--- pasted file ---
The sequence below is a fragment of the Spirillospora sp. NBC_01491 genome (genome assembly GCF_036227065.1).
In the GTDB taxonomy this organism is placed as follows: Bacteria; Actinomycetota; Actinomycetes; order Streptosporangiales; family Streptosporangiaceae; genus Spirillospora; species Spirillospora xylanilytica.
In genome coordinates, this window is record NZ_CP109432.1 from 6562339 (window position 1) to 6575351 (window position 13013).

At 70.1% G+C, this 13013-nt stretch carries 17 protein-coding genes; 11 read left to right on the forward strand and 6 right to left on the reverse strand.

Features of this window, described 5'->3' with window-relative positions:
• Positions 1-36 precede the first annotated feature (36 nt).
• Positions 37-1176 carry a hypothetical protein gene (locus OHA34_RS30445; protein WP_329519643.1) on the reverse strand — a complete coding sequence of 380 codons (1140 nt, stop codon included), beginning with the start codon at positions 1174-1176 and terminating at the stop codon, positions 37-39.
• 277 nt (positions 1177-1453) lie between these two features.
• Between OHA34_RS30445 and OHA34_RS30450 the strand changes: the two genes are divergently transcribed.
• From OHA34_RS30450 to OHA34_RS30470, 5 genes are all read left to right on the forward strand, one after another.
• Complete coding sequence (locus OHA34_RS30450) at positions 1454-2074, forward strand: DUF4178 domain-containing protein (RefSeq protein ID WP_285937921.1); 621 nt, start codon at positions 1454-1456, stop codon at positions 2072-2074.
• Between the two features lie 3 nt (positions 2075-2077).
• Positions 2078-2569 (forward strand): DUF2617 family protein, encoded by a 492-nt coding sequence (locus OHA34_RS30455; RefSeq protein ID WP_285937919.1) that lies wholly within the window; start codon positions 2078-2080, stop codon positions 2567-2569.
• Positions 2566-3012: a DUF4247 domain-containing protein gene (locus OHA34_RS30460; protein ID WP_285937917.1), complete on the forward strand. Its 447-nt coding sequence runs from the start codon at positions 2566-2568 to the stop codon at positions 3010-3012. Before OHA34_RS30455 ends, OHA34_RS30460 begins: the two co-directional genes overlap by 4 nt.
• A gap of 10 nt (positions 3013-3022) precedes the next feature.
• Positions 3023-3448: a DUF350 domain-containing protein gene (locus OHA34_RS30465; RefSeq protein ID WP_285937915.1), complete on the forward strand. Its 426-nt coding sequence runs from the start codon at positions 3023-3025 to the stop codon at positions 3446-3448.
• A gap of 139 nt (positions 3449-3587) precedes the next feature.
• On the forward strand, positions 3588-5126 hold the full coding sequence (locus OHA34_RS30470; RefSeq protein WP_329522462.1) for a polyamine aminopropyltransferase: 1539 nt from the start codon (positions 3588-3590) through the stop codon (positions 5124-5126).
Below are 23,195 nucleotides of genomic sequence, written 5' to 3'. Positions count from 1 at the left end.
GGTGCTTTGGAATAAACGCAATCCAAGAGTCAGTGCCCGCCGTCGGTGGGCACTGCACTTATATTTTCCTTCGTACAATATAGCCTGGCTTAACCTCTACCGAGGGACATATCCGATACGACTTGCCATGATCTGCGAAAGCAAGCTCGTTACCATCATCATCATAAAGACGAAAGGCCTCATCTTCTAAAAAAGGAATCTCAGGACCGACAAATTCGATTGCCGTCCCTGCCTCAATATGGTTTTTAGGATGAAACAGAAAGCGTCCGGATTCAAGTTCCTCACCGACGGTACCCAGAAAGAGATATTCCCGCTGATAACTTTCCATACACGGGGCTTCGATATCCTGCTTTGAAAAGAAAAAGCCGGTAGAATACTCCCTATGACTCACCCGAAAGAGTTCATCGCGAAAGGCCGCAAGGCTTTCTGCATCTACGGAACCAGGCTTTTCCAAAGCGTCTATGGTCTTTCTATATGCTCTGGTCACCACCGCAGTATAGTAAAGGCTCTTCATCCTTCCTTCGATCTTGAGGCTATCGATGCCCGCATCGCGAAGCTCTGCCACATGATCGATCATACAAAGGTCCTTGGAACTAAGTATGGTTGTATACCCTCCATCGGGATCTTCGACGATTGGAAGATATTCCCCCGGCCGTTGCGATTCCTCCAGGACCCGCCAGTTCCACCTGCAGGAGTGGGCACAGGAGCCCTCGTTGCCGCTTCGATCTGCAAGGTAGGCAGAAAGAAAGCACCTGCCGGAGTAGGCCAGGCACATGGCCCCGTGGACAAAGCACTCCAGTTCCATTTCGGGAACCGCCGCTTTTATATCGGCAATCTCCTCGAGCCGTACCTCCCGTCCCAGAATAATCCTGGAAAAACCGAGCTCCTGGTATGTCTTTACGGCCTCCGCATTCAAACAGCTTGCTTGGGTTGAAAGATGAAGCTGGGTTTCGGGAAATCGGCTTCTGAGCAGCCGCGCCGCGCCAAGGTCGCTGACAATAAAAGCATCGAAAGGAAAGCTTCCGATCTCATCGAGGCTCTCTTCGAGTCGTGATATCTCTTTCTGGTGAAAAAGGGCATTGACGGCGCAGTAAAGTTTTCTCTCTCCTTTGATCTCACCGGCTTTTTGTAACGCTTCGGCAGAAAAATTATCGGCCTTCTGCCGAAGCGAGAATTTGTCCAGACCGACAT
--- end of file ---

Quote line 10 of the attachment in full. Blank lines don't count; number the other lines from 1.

• From OHA34_RS30450 to OHA34_RS30470, 5 genes are all read left to right on the forward strand, one after another.